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Ex-military locations in Hampshire playing host to a range of wildlife

PUBLISHED: 10:28 07 July 2017 | UPDATED: 10:28 07 July 2017

Short Eared Owl at Farlington Marshes by James West (creativecommons.org/licenses/by-nc-nd/2.0) via flic.kr/p/U5waxE

Short Eared Owl at Farlington Marshes by James West (creativecommons.org/licenses/by-nc-nd/2.0) via flic.kr/p/U5waxE

EJW West

It might sound strange, but the places where our armed forces used to operate are some of our least damaged landscapes. Rich in history and in wildlife, these ex-military reserves are great days out

As well as offering the opportunity to see amazing wildlife, many of our reserves have an intriguing past. From Civil War battlefields to WWII airbases, places which have been protected for other reasons can offer a much needed sanctuary for nature. 


Blashford Lakes

Now a haven for wetland birds, the outbreak of World War Two saw this site in the Avon Valley become the RAF Ibsley airfield, used as a base for Spitfires. It was an active airfield, used by 22 RAF Squadrons, for six years, and was used for mineral extraction after being decommissioned in 1946. The derelict RAF Ibsley control tower still stands to the east of the much-loved nature reserve.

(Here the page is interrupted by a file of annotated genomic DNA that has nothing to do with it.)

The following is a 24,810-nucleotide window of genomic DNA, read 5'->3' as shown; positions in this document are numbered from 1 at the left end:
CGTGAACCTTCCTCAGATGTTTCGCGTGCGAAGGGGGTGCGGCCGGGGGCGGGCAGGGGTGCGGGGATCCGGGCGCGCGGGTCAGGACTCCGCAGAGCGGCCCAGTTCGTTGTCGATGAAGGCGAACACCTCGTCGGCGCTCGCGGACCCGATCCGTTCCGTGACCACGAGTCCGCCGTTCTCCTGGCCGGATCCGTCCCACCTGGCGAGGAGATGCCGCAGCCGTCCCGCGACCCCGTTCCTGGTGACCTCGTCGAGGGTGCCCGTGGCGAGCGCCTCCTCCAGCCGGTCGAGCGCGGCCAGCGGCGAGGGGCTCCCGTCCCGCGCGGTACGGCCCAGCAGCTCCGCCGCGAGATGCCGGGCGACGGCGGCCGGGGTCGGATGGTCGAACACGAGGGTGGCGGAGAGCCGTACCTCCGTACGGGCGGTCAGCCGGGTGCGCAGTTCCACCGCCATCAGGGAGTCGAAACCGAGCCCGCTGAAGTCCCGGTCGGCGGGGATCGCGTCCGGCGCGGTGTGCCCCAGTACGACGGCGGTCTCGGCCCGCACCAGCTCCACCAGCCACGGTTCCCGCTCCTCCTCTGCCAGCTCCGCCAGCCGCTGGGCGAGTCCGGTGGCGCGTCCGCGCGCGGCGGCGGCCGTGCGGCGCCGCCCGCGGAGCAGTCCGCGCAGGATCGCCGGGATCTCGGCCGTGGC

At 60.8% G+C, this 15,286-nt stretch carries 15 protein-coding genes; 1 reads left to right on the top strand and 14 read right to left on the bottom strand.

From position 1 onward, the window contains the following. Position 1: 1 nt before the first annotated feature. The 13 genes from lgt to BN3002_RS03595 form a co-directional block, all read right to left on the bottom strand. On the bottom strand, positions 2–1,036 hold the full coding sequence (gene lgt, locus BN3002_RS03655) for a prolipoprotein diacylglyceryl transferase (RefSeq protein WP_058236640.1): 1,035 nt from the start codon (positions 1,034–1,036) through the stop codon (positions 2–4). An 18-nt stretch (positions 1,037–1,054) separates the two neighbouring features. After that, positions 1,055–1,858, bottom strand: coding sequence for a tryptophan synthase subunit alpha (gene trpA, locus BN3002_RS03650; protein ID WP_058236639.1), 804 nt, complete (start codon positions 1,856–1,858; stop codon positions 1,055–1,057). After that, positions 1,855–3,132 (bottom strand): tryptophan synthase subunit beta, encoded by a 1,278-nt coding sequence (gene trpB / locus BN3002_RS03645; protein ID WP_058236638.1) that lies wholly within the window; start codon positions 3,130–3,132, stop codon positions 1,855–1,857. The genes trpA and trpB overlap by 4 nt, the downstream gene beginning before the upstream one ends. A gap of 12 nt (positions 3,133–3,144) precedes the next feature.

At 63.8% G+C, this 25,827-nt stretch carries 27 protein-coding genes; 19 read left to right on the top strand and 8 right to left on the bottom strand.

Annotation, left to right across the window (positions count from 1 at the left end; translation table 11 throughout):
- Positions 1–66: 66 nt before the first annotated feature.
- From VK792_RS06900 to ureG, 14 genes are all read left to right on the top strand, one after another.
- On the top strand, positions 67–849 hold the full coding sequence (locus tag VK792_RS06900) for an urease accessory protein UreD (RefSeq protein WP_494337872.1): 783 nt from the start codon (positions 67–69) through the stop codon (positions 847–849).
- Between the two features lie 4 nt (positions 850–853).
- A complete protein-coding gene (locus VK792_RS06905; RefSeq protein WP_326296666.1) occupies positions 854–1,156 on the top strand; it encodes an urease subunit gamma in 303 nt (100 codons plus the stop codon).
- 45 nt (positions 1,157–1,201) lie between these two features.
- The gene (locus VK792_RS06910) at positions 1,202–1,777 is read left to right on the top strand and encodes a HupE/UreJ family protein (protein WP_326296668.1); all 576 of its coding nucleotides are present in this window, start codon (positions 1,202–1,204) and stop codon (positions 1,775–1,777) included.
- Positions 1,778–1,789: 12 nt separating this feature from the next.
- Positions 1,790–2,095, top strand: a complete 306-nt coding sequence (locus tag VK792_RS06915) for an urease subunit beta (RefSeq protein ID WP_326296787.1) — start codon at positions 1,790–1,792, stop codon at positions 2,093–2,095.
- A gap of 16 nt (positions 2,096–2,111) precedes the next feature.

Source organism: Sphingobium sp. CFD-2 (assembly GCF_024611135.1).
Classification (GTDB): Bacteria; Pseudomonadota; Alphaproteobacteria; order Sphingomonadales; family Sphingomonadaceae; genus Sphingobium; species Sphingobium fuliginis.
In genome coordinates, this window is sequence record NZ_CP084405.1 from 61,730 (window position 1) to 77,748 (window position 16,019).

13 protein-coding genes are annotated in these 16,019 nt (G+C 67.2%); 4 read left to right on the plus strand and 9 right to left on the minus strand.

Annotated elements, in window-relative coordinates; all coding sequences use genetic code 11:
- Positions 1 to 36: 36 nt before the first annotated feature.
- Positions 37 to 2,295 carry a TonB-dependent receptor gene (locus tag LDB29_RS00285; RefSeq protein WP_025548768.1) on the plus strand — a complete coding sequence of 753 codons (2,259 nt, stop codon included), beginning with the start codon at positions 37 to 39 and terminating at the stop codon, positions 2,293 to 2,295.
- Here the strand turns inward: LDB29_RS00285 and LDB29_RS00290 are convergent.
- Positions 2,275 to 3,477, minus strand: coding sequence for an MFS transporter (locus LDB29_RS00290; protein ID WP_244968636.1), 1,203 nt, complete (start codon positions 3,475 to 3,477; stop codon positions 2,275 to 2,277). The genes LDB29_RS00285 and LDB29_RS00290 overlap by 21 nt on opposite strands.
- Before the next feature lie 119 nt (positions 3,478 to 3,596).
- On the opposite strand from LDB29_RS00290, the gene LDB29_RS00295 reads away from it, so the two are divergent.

Farlington Marshes

Farlington Marshes played a key role during World War Two, as a ‘Q’ decoy site designed to draw enemy bombers from Portsmouth’s docks. Structures mimicking the city’s lights, and decoy fires creating the illusion of the city burning, were built nearby to draw Luftwaffe bombers in. It became the most successful Operation Starfish site in the country; on one night alone in April 1941, over 140 bombers unloaded over 200 munitions on Farlington Marshes and in Langstone Harbour instead of the city of Portsmouth, saving thousands of lives. Control bunkers for this elaborate operation of deception can still be seen around the nature reserve today.


Wherever you live there is a Wildlife Trust that covers your area. You can support their work by joining your local Wildlife Trust today. Visit www.wildlifetrusts.org to choose the Trust you would like to join.

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